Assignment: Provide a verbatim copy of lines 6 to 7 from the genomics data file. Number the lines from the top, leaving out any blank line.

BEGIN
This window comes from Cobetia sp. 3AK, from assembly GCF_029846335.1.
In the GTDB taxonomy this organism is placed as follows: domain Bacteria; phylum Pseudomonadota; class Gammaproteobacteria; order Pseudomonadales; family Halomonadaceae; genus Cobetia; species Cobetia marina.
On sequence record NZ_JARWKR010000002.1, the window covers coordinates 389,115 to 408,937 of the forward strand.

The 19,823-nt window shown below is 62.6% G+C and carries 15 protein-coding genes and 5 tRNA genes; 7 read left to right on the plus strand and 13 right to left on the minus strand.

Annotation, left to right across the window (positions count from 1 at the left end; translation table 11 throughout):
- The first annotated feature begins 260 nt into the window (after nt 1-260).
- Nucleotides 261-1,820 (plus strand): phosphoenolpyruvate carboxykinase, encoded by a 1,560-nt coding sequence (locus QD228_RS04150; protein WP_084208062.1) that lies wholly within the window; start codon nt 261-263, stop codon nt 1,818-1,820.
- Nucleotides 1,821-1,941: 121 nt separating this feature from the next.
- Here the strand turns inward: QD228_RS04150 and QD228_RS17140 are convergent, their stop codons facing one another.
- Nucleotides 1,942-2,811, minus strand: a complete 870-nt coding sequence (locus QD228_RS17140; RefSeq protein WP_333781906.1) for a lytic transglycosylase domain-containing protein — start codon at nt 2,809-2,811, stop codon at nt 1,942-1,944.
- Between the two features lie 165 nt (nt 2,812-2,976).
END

- The first annotated feature begins 260 nt into the window (after nt 1-260).
- Nucleotides 261-1,820 (plus strand): phosphoenolpyruvate carboxykinase, encoded by a 1,560-nt coding sequence (locus QD228_RS04150; protein WP_084208062.1) that lies wholly within the window; start codon nt 261-263, stop codon nt 1,818-1,820.